The next anterior pituitary hormone that we'll discuss is adrenocorticotropic hormone or ACTH.
This hormone is also called corticotropin because it is secreted by the corticotropic cells. The
precursor to corticotropin is pro-opiomelanocortin. ACH stimulates the adrenal cortex to
release corticosteroids such as cortisol and aldosterone. Regulation of ACTH release is triggered
by the hypothalamic corticotropin-releasing hormone in daily rhythms with the highest
levels of this hormone being released in the morning. Internal and external factors that alter
the release of this corticotropin-releasing hormone include things like fever, hypoglycemia
or low blood sugar, and stressors. For example, stress triggers the release of corticotropin-releasing
hormone which then leads to the production of cortisol which we sometimes refer to as a
stress hormone. The next anterior pituitary hormones that we'll discuss are the gonadotropins.
These are follicle-stimulating hormone and luteinizing hormone. These are going to be secreted
by the gonadotropic cells of the anterior pituitary. Follicle-stimulating hormone is going to
be responsible for stimulating the production of gametes in the male with sperm and the female
with the ovum. Luteinizing hormone produces the production of gonadal hormones. In females,
luteinizing hormone helps a mature follicle of the ovum and triggers ovulation as well as the
release of estrogen and progesterone. In males, the luteinizing hormone stimulates the
production of testosterone. Luteinizing hormone and follicle-stimulating hormone are both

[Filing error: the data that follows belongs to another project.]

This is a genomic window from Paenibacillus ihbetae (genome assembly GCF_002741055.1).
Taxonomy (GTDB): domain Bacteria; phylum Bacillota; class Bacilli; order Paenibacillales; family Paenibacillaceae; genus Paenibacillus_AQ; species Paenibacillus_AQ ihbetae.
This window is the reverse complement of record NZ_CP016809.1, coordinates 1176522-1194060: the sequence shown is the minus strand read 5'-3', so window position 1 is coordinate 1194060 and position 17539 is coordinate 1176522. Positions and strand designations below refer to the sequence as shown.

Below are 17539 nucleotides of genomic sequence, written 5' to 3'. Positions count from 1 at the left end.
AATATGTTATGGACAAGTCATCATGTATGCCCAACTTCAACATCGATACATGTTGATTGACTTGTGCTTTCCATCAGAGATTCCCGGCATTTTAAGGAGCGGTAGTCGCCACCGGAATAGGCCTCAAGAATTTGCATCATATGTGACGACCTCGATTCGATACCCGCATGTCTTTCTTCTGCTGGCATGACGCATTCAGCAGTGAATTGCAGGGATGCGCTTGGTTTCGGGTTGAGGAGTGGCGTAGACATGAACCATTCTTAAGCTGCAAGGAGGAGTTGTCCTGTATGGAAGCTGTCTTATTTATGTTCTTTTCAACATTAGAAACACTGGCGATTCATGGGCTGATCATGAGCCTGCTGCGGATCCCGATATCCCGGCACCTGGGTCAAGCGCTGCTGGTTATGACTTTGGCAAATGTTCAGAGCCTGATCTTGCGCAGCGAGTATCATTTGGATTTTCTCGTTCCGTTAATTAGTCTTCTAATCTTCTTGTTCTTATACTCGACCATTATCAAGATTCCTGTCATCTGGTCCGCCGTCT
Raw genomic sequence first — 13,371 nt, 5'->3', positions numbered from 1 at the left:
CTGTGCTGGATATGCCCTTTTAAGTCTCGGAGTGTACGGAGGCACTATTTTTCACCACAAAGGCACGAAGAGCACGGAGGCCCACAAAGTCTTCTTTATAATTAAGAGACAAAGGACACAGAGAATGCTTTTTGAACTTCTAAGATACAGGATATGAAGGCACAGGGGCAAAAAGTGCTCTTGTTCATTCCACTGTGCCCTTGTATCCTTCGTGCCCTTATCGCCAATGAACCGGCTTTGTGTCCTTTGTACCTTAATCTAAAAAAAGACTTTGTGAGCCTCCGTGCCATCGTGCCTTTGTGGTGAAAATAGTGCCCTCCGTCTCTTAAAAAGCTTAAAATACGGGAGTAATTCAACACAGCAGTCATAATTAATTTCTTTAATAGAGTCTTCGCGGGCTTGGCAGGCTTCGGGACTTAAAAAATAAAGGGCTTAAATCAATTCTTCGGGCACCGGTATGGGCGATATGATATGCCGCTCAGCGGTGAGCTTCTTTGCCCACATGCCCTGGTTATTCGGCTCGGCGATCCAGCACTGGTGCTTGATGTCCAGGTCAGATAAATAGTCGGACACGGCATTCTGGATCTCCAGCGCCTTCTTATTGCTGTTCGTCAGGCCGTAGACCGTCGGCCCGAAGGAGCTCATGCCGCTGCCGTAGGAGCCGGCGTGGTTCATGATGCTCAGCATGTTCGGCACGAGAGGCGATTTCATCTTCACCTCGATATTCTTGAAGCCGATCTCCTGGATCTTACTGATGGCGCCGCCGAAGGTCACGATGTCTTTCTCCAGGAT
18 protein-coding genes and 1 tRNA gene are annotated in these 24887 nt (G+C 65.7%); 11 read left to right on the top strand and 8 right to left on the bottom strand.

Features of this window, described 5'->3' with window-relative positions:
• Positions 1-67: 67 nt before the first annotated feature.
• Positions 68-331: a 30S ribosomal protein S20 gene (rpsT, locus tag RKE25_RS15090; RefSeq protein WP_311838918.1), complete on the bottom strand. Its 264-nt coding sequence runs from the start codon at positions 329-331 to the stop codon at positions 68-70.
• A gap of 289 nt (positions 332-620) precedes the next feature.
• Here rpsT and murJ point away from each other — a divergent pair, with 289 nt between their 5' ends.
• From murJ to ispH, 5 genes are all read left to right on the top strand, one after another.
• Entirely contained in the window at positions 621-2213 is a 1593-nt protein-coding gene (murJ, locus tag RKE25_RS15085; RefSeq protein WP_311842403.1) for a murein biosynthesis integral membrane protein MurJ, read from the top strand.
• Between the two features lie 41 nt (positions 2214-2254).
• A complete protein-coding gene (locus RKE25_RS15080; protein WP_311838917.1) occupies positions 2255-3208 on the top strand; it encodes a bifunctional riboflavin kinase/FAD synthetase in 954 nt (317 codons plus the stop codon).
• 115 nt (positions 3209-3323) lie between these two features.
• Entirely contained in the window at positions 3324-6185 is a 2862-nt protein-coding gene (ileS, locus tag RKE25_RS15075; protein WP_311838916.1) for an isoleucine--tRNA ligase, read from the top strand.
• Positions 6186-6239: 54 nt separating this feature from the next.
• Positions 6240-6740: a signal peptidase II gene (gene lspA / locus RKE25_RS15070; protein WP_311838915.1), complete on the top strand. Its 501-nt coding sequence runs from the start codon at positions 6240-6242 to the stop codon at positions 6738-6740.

absent from the blood in prepubertal boys and girls, so before puberty. Regulation of
gonadotropin release is triggered by gonadotropin-releasing hormone during and after puberty
and is suppressed by gonadal hormones by way of negative feedback. The next anterior
pituitary hormone that we'll discuss is prolactin. Prolactin is going to be secreted by the
prolactin cells of the anterior pituitary. This directly stimulates milk production in females and
wow males do have prolactin. The role in males is not well understood. Regulation of prolactin
release is controlled by the prolactin-inhibiting hormone known as dopamine. Prolactin-inhibiting
hormone is going to prevent the release of prolactin until the prolactin is needed for lactation.
With decreased levels of prolactin-inhibiting hormone, you get lactation after childbirth.
Prolactin is also going to be stimulated by increased estrogen levels. This is the reason why
during the menstrual cycle breast swelling and tenderness occurs. Rising blood levels of
prolactin usually are going to happen toward the end of a pregnancy. Also, suckling is going to
stimulate prolactin release and promote continued milk production after childbirth.